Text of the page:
The Neo Geo Pocket Color was a short-lived handheld console meant to compete with Nintendo’s Gameboy Color. In North America, it released in August 6th, 1999 and by next year, on June 13 was discontinued. This had less to do with the Pocket itself and more to do with the state of SNK at the time as arcade games simply didn’t sell anymore. For this reason, it is a relatively obscure handheld, sporting a total of 83 games across all regions. It’s a shame really as it had a ton of potential and produced some real great exclusives that can’t be had elsewhere.
The Pocket is equipped with a 2.6 inch TFT screen with a 160×152 resolution for a near exactly squared display. It does not feature either a back or front light, so you will have to play it near a light source to see what in the world is happening on the screen. On the front, you’ll find the A & B as well as the Power and Option buttons. The mechanical DPad is quite unlike anything else out there and is bar none the best DPad I have ever laid my hands on. Beneath the DPad you will find a single speaker for mono sound that gets decently loud. At the bottom of the unit lies the volume slider and an audio jack while the top features a port to connect two Neo Geo Pockets together.
It is powered via 2 AA batteries for an estimated 40 hours of usage. There is also a slot to insert a CR2032 that will keep the internal clock running. Something that is always appreciated is that the system is region free so you can import any game and play them without issues regardless of where it is from. On the backside of the device is where you will insert the cartridges and booting it up without one in will take you to the Pocket Menu. In that menu, you can view the calendar, times for places around the world, set an alarm or even enter your birth date for a horoscope. You’ll realistically rarely have a use for any of those, but it is a cool feature nonetheless.
If you are familiar with SNK, you will know they were one of the masters of the Fighting game genre, and they ported over a ton of their most beloved games over to the Pocket. Aside from the obvious power differences between their MVS arcade cabinet there lies another problem. The Pocket has only two buttons which is half of those found on the MVS these fighting games were originally designed for. One can easily assume the transition of many of their iconic franchises to the Pocket is destined for disaster but true to their talents they pulled it off incredibly well. Even with half the buttons and all the other hurdles, your favorite SNK games may be a bit dumbed down yet retain their original feel and are as fun as ever to play.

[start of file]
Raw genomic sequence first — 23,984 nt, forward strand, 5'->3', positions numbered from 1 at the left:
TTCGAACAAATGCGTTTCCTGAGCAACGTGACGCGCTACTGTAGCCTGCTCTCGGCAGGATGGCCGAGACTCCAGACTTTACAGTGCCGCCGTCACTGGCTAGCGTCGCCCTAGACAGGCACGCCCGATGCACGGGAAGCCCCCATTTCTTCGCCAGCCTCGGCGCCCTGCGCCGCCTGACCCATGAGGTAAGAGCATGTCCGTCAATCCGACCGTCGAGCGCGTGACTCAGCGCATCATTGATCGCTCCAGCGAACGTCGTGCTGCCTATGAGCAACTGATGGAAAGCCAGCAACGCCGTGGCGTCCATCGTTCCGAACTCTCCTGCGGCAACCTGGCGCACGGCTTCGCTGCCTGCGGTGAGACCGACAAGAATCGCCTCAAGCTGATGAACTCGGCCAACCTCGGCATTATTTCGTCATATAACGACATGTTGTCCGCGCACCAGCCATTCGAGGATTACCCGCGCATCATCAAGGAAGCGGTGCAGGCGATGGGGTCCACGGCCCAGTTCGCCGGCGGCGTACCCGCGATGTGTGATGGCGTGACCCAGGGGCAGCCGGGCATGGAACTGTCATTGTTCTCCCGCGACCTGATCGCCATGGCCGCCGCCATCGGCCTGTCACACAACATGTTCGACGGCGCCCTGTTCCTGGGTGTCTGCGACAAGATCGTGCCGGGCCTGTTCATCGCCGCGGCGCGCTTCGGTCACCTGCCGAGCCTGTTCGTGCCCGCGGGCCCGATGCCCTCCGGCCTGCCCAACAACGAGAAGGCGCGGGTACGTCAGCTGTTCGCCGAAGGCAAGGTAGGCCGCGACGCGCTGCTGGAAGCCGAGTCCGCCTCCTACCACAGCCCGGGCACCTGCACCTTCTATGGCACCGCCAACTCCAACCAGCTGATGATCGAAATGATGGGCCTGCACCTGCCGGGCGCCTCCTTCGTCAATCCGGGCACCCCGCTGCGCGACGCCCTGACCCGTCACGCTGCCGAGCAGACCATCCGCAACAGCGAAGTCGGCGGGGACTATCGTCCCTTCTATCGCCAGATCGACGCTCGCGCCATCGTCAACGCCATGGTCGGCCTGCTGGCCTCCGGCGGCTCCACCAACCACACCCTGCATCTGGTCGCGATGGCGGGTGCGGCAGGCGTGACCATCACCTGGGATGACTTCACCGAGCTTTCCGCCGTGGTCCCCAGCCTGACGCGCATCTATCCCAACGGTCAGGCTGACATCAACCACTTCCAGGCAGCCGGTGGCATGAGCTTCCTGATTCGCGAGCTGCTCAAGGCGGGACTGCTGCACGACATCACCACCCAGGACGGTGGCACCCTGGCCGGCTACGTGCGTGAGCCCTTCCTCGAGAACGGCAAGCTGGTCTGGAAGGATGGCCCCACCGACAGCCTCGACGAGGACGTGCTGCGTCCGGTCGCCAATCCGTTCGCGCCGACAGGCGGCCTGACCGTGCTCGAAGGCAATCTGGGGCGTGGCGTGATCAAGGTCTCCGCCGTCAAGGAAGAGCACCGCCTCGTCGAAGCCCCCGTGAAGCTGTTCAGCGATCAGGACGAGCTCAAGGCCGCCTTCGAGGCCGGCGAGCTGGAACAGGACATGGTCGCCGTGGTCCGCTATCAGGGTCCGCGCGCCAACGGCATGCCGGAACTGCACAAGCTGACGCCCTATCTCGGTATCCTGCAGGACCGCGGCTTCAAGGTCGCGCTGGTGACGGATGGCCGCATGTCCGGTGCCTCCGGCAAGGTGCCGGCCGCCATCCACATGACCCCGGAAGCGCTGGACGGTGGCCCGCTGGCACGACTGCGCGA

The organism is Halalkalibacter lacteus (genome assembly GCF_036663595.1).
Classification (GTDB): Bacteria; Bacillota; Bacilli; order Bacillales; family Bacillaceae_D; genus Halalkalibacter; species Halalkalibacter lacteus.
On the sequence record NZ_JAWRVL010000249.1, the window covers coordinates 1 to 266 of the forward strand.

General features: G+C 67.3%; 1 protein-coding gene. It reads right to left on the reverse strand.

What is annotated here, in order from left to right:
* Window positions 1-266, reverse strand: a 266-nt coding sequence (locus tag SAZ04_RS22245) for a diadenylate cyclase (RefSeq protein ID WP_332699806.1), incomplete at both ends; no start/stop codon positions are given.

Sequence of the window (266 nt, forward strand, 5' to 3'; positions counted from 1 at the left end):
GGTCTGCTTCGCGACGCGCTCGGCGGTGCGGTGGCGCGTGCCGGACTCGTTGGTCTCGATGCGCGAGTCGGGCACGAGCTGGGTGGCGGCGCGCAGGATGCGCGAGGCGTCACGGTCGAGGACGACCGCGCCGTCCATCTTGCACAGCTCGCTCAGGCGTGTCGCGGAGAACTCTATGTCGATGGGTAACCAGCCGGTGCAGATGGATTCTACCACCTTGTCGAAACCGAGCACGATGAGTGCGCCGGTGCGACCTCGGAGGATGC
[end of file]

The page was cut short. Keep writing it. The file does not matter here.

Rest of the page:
The system itself is very comfortable to hold, the buttons have a nice springy feel to them, and this eight-way mechanical DPad will have you effortlessly pulling off moves. This is easily the most comfortable, best feeling handheld I’ve ever tried to this day. It fits well in one’s pocket too. The most troublesome thing about it will be the lack of a backlit screen though on the flip side you can play it directly in the sun due to this. One particularly interesting game for the system is SNK vs Capcom: The Match of the Millennium that pits both companies characters against one another. Unlike every other Neo Geo device, buying games for the Pocket is actually affordable, allowing you to easily build a collection of games without going bankrupt in the process.
Not all games are of the Fighting genre, also on the device are Sonic the Hedgehog for your platforming needs, Metal Slug for Run & Gun action, Puzzle Bobble for a more casual experience and Pacman for that timeless old school arcade gameplay. I obviously can not name all of the 83 titles but there is a nice variety for every type of gamers, and this system is paradise for fighting game fans. It kills me that the Pocket met an untimely demise even if it was selling relatively well and it kills me even more that this amazing DPad was never used for other controllers or handhelds. They got so many things right for the system though SNK were too deeply in trouble in terms of finances, were bought out by a pachinko company and promptly died in 2001.
SNK were later on bought out again and these days only release King of Fighter games, but that is a long story that would warrant its own separate article about their history. I’d argue that the Neo Geo Pocket Color itself is still worth it today. While the overall size of the game library is not impressive, most of them are well worth your time. For other systems like the Gameboy or Game Gear you could download many of their titles off of Nintendo’s “Virtual Console” though for the Pocket your only other option is emulation. At the time of this review it is sold for around 50 bucks on Ebay and at that price it is well worth it to rediscover a nearly forgotten gem of the past.